The Best Managerial Moves You've Ever Seen

Jun 1, 2009 at 2:42 pm
So I'm sure by now that most of you have heard that Tony La Russa is the best manager in the game of baseball. He was so named in a column by Nick Cafardo, a writer for the Boston Globe

Me? Oh, as usual, I have some pretty mixed feelings on the whole deal. 

Following the announcement, there was a bunch of predictable chest-thumping among fans who think that La Russa is unfairly bashed by a lot of us media types, not to mention those of us who know that OPS isn't pronounced "opps." 

Well, that whole thing was still fresh in my mind while I was watching the game yesterday, and I've got a point to make. 

So apparently we now have a five-man rotation in the outfield, rather than the four-man rotation we've all come to know and, er, love.
Tony La Russa, seen here attempting to blind everyone with science. Science, and double switches. 
Tony La Russa, seen here attempting to blind everyone with science. Science, and double switches. 
The problem is Schumaker was nowhere near the best option there. There was a lefty on the mound, which I'm sure was part of the reason that Colby Rasmus was held out of the lineup, but Skip is terrible at hitting lefties in his career.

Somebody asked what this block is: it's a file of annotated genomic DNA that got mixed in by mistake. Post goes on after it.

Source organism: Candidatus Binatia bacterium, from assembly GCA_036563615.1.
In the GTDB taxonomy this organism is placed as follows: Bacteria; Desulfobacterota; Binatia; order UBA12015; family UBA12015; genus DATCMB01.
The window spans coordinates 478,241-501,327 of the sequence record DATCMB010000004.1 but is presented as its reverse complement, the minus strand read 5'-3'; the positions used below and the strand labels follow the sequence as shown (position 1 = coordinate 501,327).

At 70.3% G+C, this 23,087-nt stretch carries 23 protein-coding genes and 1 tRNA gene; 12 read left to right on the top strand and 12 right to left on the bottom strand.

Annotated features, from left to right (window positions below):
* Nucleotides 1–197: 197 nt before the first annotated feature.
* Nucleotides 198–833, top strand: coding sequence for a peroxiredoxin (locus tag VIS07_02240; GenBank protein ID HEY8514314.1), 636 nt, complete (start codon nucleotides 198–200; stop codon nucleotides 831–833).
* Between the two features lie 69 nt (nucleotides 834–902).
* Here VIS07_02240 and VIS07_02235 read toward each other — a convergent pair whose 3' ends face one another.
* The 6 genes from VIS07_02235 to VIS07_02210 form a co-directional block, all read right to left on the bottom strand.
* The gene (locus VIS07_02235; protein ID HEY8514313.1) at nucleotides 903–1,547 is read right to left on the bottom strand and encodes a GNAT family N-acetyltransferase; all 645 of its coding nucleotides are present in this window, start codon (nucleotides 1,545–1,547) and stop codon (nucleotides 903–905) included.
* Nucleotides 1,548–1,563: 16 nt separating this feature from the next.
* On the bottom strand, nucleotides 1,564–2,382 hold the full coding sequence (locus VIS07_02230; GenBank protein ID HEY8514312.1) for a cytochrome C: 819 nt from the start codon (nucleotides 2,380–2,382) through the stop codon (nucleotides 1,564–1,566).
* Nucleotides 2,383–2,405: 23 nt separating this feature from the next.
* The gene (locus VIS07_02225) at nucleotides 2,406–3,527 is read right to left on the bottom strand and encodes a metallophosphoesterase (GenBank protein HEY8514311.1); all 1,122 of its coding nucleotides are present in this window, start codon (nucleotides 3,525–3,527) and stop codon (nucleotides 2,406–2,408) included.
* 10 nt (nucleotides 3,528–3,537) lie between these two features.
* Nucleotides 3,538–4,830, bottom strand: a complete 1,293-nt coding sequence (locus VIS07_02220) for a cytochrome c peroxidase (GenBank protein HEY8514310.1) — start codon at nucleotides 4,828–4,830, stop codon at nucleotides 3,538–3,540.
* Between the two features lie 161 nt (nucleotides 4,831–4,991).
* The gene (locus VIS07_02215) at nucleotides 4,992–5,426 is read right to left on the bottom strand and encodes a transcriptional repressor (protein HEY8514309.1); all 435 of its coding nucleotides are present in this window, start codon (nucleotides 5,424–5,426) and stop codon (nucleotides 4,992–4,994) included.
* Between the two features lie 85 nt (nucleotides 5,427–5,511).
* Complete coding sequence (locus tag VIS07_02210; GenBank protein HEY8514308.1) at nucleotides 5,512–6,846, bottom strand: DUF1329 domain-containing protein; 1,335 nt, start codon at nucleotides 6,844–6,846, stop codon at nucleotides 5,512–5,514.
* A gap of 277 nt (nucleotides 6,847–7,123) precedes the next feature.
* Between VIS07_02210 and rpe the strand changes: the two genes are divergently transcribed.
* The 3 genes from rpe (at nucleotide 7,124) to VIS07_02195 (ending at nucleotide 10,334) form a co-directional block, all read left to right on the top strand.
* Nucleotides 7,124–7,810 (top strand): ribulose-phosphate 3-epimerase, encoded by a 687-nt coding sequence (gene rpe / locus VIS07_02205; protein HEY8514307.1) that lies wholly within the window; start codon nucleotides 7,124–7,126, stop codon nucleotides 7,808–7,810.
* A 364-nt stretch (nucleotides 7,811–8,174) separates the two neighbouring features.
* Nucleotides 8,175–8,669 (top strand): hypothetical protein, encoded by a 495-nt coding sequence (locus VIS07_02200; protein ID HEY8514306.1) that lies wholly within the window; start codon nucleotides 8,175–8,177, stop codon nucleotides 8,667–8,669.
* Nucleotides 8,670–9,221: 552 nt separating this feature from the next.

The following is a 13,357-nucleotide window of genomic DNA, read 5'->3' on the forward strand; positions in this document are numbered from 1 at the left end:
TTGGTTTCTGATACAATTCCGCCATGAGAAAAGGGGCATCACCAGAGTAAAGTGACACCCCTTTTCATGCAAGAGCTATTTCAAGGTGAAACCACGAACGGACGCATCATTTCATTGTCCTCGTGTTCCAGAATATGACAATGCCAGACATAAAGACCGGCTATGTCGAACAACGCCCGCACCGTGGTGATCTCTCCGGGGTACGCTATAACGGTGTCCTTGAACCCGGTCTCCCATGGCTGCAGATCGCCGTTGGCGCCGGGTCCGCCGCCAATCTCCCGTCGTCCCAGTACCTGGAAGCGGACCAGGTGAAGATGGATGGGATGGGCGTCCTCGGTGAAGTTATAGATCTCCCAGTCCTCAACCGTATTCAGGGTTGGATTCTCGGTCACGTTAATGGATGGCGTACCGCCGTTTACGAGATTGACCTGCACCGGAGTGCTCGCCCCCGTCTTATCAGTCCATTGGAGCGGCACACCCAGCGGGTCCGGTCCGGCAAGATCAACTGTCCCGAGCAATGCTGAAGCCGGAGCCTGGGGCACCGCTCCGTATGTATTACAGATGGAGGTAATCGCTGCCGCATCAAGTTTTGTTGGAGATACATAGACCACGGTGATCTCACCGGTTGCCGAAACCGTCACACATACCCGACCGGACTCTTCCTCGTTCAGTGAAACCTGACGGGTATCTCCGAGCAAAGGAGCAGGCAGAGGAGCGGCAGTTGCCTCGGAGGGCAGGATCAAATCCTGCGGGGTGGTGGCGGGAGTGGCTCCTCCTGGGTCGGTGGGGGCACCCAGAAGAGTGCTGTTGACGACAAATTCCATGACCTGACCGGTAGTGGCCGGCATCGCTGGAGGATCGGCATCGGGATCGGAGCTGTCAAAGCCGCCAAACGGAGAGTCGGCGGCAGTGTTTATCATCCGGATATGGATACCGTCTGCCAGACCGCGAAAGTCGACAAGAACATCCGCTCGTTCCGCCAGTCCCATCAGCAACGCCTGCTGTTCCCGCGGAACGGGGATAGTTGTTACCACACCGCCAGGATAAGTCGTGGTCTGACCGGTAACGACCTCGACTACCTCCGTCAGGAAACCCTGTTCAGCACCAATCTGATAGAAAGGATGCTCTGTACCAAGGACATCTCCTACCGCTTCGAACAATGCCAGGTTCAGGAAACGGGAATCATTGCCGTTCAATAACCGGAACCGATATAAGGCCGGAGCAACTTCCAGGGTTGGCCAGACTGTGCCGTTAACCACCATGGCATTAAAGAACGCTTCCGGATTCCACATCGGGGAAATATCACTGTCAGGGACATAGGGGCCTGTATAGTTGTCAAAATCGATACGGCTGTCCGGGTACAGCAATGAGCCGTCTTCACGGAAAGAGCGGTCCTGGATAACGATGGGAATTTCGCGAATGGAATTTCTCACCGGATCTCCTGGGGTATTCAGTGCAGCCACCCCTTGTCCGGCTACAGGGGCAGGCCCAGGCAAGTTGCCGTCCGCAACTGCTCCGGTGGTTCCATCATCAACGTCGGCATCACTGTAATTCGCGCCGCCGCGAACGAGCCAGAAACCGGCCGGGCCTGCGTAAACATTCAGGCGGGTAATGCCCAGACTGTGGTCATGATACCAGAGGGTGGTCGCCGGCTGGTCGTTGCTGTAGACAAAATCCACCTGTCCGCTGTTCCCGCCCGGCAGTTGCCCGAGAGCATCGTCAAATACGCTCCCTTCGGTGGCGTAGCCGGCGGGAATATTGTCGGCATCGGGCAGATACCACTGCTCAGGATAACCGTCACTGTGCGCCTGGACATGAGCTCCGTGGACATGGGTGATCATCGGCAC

For his career, Skip has a triple-slash line of .214/.283/.230. That's good for an OPS+ of 37. That's right. Thirty seven. Now, Skippy supporters will tell you he's been much better against lefties this season, and he has: .303/.361/.333. However, small sample size warnings most definitely apply: only 36 plate appearances against LHP this year. Perhaps he's improving, perhaps it's a fluke. The point is, Skip has been godawful in his career against lefties. Is Rasmus any better? We don't really know, as he's had only a fraction of even Schumaker's (somewhat), limited at-bats against lefties, but somehow I doubt he could be any worse. 

Then there's the matter of defense. Skip is a very good left fielder, an okay right fielder, and a very bad center fielder. Never once in his career has been even average in center field, costing the team runs every time he plays there. In 2008, when he received a large percentage of the team's inning in center field (555.2 inning), Skip was worth 5.9 runs less than an average fielder in center by UZR. Adjusted to a full 150 games, that's -13.5 runs, or over one full win in the standings. 

Rasmus, on the other hand, has been outstanding in center. By UZR, Colby has been worth 8.1 runs over the average center fielder in just 242.1 innings. Now, there is certainly a sample size issue there, and it's almost impossible he could keep that sort of pace up for the course of a whole year (The same would put him at +33.2 runs for 150 games, or over three full wins with the glove alone. That's almost impossible.), but it is a good reflection of what he has done so far with the time he's played in center. 

So here we have a rookie who can chase down fly balls at a ridiculously good clip, and then we have Skip Schumaker, who regularly costs the team runs whenever penciled in with the number 8 next to his name. On top of it, Skip has been historically awful against left-handed pitchers, of which there was one on the mound. So the offense is likely no better than it would have been with Colby in, and the defense is substantially worse. You can't even claim the move was to get more right-handed bats into the lineup, as Joe Thurston started at second, and Thurston hits from the sinister side as well.